RESULTS

Assembly of the trial population.

In total, 62,756 individuals, of whom 61,280 were age-eligible to receive a vaccine, residing in 80 clusters, were present at the baseline census just before inception of the trial, and clusters were assigned randomly with equal probability to receive either ViPS (n = 31,075) or a control (n = 31,681) (Figure 2). There were 178 confirmed typhoid episodes recorded during follow-up, 50 cases in the ViPS clusters and 128 cases in the Hep A clusters. Within the ViPS clusters, 10 cases occurred in better WASH households and 40 cases in not better WASH households; in Hep A clusters, nine cases occurred in better WASH households and 119 cases in not better WASH households (Figure 2). With the exception of better WASH in the household, the treatment arms were well balanced with respect to the baseline characteristics, although several variables showed statistically significant differences as a result of the large sample size for the study (Table 1).

Figure 2.
Figure 2.

CONSORT diagram showing the population at the first census and incident typhoid cases in Vi polysaccharide (ViPS) and hepatitis A (Hep A) vaccine clusters classified by residence in better or not better water, sanitation, and hygiene (WASH) household.

Citation: The American Journal of Tropical Medicine and Hygiene 106, 4; 10.4269/ajtmh.21-1034

Table 1

Baseline comparability between Vi polysaccharide and hepatitis A clusters for analyses of overall vaccine protection by Vi polysaccharide

Variable Hep A cluster ViPS cluster P value
Better WASH households, n (%) 1,044 (18) 1,455 (26) < 0.001
Age, y at baseline; mean ± SD 28.1 ± 18.2 28.7 ± 18.3 < 0.001
Male gender, n (%) 17,111 (54) 16,680 (54) 0.406
Hindu religion, n (%) 16,878 (53) 18,794 (61) < 0.001
Household members, mean ± SD 7.2 ± 3.8 7.3 ± 4 0.001
Expenditure,* mean ± SD 3,504.5 ± 2,432.3 3,531.1 ± 2,206.6 0.152
Treatment center distance greater than median,† m; n (%) 16,516 (52) 14,859 (48) < 0.001

Hep A = hepatitis A; ViPS = Vi polysaccharide; WASH = water, sanitation, and hygiene.

Expenditure calculated as average monthly expenditures in Indian rupees.

Distance measured in meters as the minimum straight-line distance from a household to the closest study center.

Overall preventive impact of residence in the ViPS vaccine clusters, member of a better WASH household, and residence in a household in clusters with greater WASH prevalence.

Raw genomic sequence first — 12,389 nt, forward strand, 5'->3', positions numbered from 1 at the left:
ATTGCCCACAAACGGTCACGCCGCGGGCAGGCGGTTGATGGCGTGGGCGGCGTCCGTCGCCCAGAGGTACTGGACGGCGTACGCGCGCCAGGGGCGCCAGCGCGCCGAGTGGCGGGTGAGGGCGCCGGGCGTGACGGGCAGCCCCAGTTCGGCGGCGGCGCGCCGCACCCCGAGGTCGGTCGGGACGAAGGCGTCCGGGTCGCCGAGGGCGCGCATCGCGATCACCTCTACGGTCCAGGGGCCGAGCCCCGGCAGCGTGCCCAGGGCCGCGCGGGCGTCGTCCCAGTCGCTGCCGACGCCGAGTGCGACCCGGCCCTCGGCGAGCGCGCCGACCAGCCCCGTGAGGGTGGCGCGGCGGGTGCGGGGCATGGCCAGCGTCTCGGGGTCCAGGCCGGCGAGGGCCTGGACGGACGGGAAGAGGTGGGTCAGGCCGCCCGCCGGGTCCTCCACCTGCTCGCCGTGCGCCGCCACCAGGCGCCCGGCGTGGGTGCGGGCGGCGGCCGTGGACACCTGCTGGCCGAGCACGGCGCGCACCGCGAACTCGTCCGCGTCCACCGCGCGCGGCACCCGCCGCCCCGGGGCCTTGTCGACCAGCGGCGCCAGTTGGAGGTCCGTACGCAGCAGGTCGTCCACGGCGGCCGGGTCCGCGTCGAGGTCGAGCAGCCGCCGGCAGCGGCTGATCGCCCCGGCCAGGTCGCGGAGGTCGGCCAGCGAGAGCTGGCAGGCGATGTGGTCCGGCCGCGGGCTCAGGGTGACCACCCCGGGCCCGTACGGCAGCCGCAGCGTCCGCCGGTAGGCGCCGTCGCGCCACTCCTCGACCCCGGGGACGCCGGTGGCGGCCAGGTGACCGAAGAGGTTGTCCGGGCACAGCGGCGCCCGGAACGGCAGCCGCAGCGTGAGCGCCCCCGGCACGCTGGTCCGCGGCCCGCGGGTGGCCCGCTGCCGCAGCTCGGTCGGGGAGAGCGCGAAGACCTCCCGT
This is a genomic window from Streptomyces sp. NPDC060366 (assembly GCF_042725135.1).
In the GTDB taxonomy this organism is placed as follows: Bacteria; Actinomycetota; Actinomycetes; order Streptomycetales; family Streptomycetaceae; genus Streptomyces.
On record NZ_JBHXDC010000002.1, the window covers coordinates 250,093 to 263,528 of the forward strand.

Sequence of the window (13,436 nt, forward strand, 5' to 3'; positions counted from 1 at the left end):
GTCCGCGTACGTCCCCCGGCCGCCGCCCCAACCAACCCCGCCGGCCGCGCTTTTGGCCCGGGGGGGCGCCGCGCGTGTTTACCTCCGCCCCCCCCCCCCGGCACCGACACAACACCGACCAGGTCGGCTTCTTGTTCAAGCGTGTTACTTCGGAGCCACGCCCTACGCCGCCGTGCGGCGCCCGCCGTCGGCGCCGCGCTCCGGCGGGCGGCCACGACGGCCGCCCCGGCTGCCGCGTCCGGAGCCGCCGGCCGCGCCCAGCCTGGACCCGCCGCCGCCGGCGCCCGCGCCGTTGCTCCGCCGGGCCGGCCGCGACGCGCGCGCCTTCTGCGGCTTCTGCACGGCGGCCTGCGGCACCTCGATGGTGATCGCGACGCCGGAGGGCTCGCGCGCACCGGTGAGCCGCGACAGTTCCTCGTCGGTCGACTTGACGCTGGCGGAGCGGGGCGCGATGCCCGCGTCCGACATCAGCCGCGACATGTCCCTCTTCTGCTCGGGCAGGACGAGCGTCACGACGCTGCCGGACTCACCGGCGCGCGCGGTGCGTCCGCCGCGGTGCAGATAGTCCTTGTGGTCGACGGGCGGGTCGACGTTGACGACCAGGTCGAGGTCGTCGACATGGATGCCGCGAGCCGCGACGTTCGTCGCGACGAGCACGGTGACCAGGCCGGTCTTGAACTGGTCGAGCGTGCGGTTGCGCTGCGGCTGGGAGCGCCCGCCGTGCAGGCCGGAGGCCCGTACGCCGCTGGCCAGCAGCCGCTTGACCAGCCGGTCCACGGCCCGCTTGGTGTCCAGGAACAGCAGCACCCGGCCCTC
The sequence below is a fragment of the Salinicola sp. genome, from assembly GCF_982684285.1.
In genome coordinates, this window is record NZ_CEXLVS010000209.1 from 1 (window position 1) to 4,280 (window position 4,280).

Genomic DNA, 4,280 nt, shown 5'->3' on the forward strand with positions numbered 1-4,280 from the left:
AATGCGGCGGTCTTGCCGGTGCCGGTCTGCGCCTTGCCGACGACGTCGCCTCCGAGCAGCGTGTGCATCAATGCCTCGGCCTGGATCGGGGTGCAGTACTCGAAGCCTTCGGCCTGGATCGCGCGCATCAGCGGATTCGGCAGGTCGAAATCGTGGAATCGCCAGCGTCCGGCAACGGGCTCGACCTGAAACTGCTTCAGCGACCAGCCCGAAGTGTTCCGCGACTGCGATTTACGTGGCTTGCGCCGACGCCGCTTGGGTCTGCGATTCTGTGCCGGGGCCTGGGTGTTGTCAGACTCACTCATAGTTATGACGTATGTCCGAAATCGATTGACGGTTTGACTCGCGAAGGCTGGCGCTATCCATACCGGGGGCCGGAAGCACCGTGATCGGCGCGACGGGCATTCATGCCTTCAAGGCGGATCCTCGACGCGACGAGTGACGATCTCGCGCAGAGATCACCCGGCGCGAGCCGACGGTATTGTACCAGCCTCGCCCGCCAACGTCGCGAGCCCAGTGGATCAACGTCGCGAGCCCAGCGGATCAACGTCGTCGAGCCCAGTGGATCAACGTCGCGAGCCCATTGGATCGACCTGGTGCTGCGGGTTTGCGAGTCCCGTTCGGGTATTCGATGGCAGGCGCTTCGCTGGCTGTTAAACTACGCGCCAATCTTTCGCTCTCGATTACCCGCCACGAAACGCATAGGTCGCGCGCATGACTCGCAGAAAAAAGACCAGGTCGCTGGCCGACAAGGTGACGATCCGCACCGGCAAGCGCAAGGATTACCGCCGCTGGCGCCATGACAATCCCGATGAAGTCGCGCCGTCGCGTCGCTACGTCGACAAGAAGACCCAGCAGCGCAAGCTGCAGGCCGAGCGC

Vaccine coverage was 61% (18,869 of 31,075) in ViPS clusters and 59% (18,804 of 31,681) in Hep A clusters. The prevalence of better WASH households was 26% (1,455 of 5,685) in ViPS clusters and 18% (1,044 of 5,824) in Hep A clusters (Table 1). The incidence of typhoid fever in members of ViPS clusters was 0.84/1,000 person-years, and in Hep A clusters was 2.12/1,000 person-years (P < 0.001; Table 2). Residence in ViPS clusters was associated with an overall adjusted protective effectiveness of 55% (P < 0.001; 95% CI, 35–69) against typhoid (Table 2). The incidence of typhoid fever in members of better WASH households was 0.77/1,000 person-years; and in not better WASH households, the incidence was 1.67/1,000 person-years (P = 0.001). Residence in a better WASH household was associated with an overall adjusted protective effectiveness of 31% (P = 0.16; 95% CI, –16 to 59 among residents of all clusters (Table 2). Evidence for an interaction between household WASH and ViPS was not observed (P = 0.331).

Table 2

Protective effectiveness of Vi polysaccharide vaccine; better household water, sanitation, and hygiene; and better household water, sanitation, and hygiene prevalence against typhoid

n PY Typhoid cases, n IR (per 1,000 PY) PE
Crude PE, % (95% CI) Adjusted* PE, % (95% CI)
ViPS vaccine cluster 31,075 59,397 50 0.84 60%† (39–74) 55† (35–69)‡
Hep A vaccine cluster 31,681 60,387 128 2.12
Better WASH households 12,937 24,724 19 0.77 54%§† (22–73) 31 (–16 to 59)
Not better WASH households 49,819 95,059 159 1.67
Better WASH prevalence (lower tertile)** 20,486 39,063 81 2.07 Ref. Ref.
Better WASH prevalence (middle tertile)** 21,164 40,306 57 1.41 32 (–17 to 60) 17 (–32 to 48)
Better WASH prevalence (upper tertile)** 21,106 40,414 40 0.99 52§ (19–72) –19 (–96 to 27)

Hep A = hepatitis A; IR = incidence rate; PE = protective effectiveness; PY = person-years; Ref. = reference; ViPS = Vi polysaccharide; WASH = water, sanitation, and hygiene. When evaluated in models including ViPS, WASH measured as either household WASH or better WASH coverage, stratifying variables and covariates, there was no statistical evidence for an interaction between household WASH and ViPS cluster (P = 0.331) or between better household WASH coverage and ViPS cluster (P = 0.222). In models that expressed better WASH prevalence on a continuous scale, each 1% increase in better WASH prevalence was associated with a preventive impact against typhoid of 1.73% (P = 0.02; 95 CI, 0.32–3.12; crude) and –0.02% (P = 0.98; 95% CI, –1.43 to 1.37; adjusted.